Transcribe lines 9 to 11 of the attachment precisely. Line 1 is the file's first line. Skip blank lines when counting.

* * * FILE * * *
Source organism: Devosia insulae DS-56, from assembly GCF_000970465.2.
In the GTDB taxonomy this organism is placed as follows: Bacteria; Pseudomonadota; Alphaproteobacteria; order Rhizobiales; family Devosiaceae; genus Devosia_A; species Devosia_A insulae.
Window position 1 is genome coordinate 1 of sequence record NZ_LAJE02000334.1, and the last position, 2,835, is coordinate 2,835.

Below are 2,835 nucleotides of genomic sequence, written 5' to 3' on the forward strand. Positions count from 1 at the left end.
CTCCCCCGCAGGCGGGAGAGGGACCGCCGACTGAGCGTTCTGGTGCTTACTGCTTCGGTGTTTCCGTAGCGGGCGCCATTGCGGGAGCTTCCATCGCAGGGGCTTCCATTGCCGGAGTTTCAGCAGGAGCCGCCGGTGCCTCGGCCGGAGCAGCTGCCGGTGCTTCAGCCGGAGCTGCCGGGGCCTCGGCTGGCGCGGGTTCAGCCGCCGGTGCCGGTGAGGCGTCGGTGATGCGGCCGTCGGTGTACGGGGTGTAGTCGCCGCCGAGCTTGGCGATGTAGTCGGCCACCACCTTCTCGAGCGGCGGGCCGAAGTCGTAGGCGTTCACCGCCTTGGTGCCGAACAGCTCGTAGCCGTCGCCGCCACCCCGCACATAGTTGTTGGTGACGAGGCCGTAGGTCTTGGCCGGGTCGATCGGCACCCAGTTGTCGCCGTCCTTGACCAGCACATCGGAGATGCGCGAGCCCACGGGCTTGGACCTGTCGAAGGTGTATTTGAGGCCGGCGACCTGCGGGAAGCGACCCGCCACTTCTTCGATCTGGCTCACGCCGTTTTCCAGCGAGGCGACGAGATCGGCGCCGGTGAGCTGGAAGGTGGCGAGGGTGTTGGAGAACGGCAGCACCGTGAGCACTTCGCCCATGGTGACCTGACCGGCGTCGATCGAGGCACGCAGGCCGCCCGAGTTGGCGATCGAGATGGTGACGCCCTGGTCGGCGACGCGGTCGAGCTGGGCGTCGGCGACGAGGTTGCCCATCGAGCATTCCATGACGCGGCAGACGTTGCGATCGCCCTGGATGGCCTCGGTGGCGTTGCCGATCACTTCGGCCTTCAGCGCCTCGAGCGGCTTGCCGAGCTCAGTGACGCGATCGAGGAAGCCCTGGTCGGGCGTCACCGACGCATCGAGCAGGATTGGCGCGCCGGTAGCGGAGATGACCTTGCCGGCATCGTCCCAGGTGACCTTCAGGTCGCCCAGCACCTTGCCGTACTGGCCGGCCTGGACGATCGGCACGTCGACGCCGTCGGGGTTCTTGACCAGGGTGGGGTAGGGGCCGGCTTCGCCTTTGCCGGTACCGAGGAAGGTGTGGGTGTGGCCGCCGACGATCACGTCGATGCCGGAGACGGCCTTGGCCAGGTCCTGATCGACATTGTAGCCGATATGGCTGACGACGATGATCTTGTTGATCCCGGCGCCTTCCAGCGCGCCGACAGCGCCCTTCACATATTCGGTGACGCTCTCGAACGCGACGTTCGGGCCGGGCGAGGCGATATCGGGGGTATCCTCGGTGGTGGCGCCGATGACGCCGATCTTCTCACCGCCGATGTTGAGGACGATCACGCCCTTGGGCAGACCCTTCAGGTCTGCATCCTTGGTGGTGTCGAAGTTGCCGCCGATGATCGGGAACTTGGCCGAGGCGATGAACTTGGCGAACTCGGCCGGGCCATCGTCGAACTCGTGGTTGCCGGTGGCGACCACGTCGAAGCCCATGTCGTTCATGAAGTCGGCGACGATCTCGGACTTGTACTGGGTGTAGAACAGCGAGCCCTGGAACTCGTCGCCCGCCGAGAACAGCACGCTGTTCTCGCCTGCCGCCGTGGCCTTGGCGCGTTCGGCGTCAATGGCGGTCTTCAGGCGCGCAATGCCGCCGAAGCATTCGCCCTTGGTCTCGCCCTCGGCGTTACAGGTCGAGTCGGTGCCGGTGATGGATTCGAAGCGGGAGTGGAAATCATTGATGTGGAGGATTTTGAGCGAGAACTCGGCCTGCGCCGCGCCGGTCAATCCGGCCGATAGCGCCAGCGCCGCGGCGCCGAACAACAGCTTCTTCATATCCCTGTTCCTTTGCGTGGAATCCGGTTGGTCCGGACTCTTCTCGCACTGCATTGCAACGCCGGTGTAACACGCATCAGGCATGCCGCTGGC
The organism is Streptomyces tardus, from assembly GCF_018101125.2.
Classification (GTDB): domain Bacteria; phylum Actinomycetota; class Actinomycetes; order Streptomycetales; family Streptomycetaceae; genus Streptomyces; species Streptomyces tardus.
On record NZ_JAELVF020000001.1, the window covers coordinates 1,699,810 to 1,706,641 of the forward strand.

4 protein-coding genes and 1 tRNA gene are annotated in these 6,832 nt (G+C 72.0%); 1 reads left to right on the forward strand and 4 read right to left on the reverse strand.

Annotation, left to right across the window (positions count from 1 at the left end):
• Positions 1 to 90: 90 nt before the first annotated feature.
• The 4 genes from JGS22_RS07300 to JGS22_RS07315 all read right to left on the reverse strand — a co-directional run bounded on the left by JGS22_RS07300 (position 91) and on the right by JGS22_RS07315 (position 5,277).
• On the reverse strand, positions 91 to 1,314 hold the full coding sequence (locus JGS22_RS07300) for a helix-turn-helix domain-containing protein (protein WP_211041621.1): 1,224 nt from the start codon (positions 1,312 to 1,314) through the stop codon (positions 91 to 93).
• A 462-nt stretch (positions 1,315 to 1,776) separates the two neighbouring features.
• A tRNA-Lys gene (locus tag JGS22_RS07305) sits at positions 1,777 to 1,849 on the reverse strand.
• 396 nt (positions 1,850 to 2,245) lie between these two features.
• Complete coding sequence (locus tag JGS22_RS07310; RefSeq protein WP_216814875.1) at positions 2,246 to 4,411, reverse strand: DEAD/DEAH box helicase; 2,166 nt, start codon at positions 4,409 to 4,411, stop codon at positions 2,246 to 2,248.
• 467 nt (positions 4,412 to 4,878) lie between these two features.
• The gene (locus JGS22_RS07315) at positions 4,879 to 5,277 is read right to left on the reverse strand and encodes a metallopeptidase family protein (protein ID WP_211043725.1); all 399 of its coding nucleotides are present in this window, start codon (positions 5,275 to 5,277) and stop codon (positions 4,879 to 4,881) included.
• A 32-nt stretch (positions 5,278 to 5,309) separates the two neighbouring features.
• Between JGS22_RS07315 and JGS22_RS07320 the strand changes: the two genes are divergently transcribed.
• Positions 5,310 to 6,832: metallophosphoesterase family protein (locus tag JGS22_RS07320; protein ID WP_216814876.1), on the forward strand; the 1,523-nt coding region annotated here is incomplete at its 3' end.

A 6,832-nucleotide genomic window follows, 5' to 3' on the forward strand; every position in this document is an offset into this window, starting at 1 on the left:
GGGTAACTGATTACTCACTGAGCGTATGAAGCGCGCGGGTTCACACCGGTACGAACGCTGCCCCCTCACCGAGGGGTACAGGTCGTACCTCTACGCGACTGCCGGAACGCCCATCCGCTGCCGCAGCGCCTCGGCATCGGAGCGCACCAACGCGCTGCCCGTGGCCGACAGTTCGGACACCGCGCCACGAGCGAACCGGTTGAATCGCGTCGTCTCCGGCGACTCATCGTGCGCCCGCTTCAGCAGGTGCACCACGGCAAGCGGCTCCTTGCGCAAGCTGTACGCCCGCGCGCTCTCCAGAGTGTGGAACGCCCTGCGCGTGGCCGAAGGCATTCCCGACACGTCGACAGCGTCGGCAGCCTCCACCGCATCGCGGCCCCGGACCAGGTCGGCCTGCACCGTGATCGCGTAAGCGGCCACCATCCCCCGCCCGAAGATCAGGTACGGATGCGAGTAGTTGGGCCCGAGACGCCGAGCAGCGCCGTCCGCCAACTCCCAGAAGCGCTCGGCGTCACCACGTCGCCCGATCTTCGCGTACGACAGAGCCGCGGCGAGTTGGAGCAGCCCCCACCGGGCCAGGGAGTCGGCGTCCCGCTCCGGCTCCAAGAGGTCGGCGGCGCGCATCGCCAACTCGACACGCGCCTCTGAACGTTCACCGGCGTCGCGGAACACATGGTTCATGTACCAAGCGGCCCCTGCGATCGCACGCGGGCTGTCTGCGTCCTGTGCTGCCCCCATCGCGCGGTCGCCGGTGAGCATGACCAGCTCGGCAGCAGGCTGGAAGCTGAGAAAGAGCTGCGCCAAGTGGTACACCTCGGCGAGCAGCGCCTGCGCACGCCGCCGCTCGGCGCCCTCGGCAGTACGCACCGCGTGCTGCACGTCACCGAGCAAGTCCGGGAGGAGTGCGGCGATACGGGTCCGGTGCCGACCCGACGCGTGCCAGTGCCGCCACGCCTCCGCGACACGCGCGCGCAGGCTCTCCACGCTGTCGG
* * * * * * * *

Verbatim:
4 protein-coding genes and 1 tRNA gene are annotated in these 6,832 nt (G+C 72.0%); 1 reads left to right on the forward strand and 4 read right to left on the reverse strand.

Annotation, left to right across the window (positions count from 1 at the left end):
• Positions 1 to 90: 90 nt before the first annotated feature.